It was American poet Henry Wadsworth Longfellow who said, "Into each life some rain must fall."

For Jamie Tatusko Lynn Tatusko of Nesquehoning and Lindsay Heisler of Tamaqua, both young and living life to the fullest, that rain turned into a typhoon.

Both survived, overcoming the darkness that tried to consume their lives. If anything, it appears the trials have made them both stronger.

Both Tatusko, 26, and Heisler, 20, were stricken with cancer – Hodgkins lymphoma – and have fully recovered.

Tatusko was a recipient of a "Courage Award" last year on the annual telethon of the Carbon-Tamaqua Chapter of the American Cancer Society.

Heisler received the award two years ago.

Tatusko will be at this year's telethon, which airs today and Sunday from noon to midnight on Blue Ridge Communications TV 13. She will be part of a special salute to cancer survivors that airs at about 8:15 p.m. today.

Other cancer survivors scheduled to appear on the segment are George Waidell, Nancy Meiser, Mary Theresa Schlauch, and Judy Behler, all of Tamaqua; Sharon Ulshafer and Ellen Beckowski, both of Lehighton; Mary Jane Sterling and Marc Gardiner, both of Summit Hill, and John Yurkunas of Lansford.

Tatusko, who had her medical port removed on Tuesday, said she is completely cancer free with a clean bill of health.

Last year when she received the Courage Award, her physician, Dr. Herbert Hoover, a cancer surgeon with Blue Mountain Health System who diagnosed her illness, also appeared on the telethon.

Dr. Hoover calls Tatusko "a strong individual who just won't quit" and a person who has been an inspiration to him personally.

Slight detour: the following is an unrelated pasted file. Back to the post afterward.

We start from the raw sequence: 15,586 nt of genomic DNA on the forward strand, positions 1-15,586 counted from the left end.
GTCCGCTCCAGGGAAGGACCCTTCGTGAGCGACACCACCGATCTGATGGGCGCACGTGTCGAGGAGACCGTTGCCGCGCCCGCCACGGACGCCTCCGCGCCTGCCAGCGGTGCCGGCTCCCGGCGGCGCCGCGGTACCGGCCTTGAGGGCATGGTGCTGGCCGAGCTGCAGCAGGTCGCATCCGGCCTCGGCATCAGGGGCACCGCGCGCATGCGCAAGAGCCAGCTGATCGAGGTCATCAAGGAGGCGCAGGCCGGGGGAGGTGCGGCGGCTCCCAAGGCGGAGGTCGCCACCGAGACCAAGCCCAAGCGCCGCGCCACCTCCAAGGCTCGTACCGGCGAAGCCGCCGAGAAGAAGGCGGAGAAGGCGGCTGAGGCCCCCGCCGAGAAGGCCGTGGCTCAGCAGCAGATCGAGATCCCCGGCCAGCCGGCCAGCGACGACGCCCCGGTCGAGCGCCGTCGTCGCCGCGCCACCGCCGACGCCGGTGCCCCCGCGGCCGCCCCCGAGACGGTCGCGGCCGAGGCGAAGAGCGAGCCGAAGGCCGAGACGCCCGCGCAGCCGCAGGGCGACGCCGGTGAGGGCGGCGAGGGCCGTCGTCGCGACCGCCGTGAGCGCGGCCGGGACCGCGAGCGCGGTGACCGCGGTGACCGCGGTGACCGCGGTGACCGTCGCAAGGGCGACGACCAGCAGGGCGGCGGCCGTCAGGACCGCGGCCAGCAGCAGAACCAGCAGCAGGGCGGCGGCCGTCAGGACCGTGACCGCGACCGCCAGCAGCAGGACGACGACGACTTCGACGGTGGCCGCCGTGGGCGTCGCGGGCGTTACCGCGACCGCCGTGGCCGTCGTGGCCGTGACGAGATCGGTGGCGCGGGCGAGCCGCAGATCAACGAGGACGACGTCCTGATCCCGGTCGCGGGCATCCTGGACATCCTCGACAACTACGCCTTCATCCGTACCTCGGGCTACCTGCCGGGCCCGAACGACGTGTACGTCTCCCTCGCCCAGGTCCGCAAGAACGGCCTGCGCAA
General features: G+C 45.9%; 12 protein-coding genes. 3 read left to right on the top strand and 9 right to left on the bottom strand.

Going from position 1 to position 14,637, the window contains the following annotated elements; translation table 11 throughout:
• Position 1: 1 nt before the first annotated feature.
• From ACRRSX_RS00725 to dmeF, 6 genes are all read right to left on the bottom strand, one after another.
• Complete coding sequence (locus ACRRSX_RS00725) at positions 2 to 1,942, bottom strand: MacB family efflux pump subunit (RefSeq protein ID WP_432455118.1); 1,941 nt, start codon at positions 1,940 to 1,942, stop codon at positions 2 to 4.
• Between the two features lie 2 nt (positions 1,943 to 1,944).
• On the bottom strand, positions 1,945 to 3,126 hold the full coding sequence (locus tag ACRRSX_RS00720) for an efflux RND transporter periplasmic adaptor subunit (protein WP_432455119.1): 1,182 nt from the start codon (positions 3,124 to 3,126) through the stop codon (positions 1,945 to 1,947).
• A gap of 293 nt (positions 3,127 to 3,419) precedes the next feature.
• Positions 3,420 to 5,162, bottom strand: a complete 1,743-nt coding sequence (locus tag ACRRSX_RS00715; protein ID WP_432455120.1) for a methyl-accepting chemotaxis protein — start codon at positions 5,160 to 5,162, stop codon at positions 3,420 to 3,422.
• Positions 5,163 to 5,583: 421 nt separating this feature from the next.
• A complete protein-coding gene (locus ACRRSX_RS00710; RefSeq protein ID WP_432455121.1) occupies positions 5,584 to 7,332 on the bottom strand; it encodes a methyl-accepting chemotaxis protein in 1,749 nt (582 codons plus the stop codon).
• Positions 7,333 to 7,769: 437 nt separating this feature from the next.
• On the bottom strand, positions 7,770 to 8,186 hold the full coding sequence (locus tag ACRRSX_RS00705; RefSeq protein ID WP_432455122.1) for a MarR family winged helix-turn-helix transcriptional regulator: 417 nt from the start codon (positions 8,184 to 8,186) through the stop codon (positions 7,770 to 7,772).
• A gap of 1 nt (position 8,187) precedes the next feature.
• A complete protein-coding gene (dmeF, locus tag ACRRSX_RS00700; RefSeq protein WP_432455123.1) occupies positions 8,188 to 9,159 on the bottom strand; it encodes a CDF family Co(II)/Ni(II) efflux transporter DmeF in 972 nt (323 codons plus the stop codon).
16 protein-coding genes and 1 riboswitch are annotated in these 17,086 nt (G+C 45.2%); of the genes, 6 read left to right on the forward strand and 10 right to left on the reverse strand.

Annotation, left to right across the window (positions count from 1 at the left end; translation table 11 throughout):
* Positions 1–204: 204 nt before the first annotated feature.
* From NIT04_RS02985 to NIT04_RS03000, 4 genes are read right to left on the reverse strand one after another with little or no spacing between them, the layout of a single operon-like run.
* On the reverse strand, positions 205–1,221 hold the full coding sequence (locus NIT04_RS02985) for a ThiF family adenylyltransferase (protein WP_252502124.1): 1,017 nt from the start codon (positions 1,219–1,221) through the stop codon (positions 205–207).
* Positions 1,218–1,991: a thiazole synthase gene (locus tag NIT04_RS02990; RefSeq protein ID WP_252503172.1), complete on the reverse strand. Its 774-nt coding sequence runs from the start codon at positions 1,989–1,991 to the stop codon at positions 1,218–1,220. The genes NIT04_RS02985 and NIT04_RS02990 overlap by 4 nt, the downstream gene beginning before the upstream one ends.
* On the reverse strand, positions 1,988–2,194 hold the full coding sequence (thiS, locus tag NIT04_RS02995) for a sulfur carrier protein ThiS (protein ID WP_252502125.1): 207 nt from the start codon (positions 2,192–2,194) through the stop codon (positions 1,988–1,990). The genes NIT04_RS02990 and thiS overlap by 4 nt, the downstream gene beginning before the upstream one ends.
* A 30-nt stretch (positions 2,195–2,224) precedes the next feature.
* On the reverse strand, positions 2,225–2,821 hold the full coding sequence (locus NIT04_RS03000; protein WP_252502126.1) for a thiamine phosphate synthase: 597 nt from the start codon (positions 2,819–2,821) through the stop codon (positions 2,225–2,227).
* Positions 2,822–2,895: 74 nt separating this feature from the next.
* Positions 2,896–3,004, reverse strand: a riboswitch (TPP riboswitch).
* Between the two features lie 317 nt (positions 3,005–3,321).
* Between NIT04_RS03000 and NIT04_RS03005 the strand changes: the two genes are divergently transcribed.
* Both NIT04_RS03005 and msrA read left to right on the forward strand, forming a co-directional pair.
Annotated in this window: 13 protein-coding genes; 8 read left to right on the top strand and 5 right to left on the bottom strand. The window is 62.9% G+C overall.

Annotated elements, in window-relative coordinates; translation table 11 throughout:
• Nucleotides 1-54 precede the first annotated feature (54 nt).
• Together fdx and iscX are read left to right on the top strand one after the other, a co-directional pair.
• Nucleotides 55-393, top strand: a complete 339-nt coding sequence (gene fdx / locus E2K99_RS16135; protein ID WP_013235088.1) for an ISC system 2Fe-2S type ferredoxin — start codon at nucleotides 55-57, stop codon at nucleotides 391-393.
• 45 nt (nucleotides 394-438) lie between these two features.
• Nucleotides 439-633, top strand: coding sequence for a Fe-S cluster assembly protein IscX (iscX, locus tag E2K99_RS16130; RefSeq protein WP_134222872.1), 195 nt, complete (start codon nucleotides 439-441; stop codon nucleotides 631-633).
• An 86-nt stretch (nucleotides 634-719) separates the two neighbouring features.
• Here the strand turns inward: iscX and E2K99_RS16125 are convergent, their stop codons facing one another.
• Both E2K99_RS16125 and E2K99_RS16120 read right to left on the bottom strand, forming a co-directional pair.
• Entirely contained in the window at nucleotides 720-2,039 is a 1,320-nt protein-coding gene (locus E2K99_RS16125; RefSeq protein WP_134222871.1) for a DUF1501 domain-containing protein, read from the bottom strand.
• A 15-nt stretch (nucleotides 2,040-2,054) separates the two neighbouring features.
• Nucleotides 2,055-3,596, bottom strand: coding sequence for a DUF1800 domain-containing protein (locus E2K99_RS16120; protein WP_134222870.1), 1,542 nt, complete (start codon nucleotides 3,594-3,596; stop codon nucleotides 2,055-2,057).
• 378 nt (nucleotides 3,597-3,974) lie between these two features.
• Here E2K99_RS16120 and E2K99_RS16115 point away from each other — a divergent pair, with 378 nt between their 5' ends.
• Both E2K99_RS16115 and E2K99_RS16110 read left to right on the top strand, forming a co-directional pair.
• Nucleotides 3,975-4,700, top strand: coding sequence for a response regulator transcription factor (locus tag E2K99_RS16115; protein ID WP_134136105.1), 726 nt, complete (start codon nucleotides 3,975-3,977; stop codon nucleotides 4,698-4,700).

One outstanding feature of Heisler is her beautiful blonde hair.

Although she lost her hair while battling her cance, it has since grown back and is as striking as ever.

Heisler is the daughter of Todd and Shelly Heisler. She is a 2009 graduate of Tamaqua Area High School and is in her sophomore year at Lehigh Carbon Community College. She hopes to be a medical assistant.

Not only did she endure the chemotherapy while battling Hodgkins lymphoma, but she was hospitalized at one point from an allergic reaction from one of the types of chemo.

Despite this, her mother recalls how she remained upbeat in the battle, and often did all the comforting herself.

She completed her treatment in March 2009.

"It's two years that I'm off therapy," she said.

Although her cancer is in remission, she said she still needs regular checkups to assure it doesn't resurface.

"There's a 99 percent chance it will never come back," she said. "Hodgkins lymphoma is the most curable and treatable cancer."

Lindsay's attitude still amazes her mother.

"I'm sure deep down inside she was down, but you wouldn't know it from seeing her," she said.

Lindsay hasn't slowed down. She helps on her family's egg farm, goes to the gym, does office work and remains very active in Sunday School at Calvary Evangelical United Methodist Church in Lewistown Valley, where she also sings and plays the alto sax.

"I've always had a positive attitude," she said. "I think this taught me to be a better person."

She advises anyone who contracts cancer to remain strong.

"Keep the faith. Don't let anything get you down," she said. "There's light at the end of the tunnel."